Tags:

 

Can't Talk, Dating

3 min read

This is a story about multitasking...

Plate of food

I like to be punctual. I think it's especially bad to bail on a date or be late, because it's often a time of some nervousness/anxiety for all except those who seem to be eternally dating. For 'the rest of us' there's a certain amount of fear of rejection, wanting to be seen as attractive, worrying about spilling something on our outfit just before we're about to leave, fretting about what to wear, wondering if we'll recognise our date and whether it'll be awkward - to kiss or not to kiss; one kiss or two; a little half-hug? How on earth are you supposed to greet a perfect stranger the first time you meet, when you are meeting for the express purpose of getting intimate with each other to see if you're compatible.

A big chunk of my day was spent buying new clothes, which I must admit was strongly motivated by the desire to make myself as presentable as possible - trendy and cool - when meeting prospective love interests. I got a little bit carried away and spent more money than I should have done, but I'm very happy with my purchases and I'm very much looking forward to wearing my new clothes.

I've spent the afternoon finally getting my house in some semblance of good order. My main lounge now has both sofas assembled and I have a bedside table.

Did I go so far as to change the bed linen on my bed? That seems a little presumptuous. Of course a part of me would love to "get lucky" to use a turn of phrase which I find quite horrible. I guess there's something which is very good for any insecurities about being attractive, to have somebody want to sleep with you, but I'm a hopeless romantic and that level of intimacy is not just sex for me... I'm not a one-night-stand kinda guy and I'm not into hookup culture.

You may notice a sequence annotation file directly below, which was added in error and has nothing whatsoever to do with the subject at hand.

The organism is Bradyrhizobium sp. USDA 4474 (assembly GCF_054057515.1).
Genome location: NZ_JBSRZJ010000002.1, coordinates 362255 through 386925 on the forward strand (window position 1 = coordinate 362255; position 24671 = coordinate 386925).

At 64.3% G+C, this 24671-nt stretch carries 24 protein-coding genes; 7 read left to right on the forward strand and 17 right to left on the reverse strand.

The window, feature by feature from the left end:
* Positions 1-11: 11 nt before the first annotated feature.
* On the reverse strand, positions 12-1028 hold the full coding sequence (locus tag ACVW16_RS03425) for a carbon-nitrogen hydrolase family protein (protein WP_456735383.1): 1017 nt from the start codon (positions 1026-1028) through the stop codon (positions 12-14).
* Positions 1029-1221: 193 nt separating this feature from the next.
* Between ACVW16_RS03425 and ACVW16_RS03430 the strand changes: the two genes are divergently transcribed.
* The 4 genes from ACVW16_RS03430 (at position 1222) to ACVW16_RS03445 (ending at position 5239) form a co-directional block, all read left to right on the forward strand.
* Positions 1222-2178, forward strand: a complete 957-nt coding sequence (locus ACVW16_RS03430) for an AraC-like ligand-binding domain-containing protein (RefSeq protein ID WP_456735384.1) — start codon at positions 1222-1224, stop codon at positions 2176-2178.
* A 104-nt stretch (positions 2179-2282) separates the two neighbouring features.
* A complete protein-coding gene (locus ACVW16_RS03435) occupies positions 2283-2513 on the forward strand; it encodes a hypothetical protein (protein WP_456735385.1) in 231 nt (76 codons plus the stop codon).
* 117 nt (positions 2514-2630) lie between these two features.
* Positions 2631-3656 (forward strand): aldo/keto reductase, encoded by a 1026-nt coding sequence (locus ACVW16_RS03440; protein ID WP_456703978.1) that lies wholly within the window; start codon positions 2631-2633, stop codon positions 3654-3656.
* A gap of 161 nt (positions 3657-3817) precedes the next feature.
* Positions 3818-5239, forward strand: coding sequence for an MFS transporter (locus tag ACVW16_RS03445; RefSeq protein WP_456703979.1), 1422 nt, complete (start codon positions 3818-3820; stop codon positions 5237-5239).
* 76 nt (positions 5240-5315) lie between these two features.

I now have 30 minutes to shower, get dressed and catch a cab to meet my date. I must admit, I am not struggling to match with very attractive women who want to date, but it's all in the "getting to know each other" stages, which I find somewhat bothersome, especially when it's just a preamble to what I really want, which is to be in a relationship. I know that it seems prudent to choose carefully and not rush the process, but another part of me knows that I've managed to make relationships work with very different people, so I certainly don't have a "type" that I tend to go for.

I have 27 minutes now. Gotta go!

Wish me luck!

 

Tags:

 

Not My Finest Work

4 min read

This is a story about doing a rushed job...

Cat flap

Here is a picture of my cat flap. I've been thinking about getting a cat because I miss having a furry friend and I think it would improve my life to have a pet in my life. Undoubtedly, having contact with pets is something which is beneficial to my mental health - I find it really stress relieving to stroke a cat, and I enjoy sharing my life with other living creatures. I think I would find it greatly comforting to have an animal to nurture.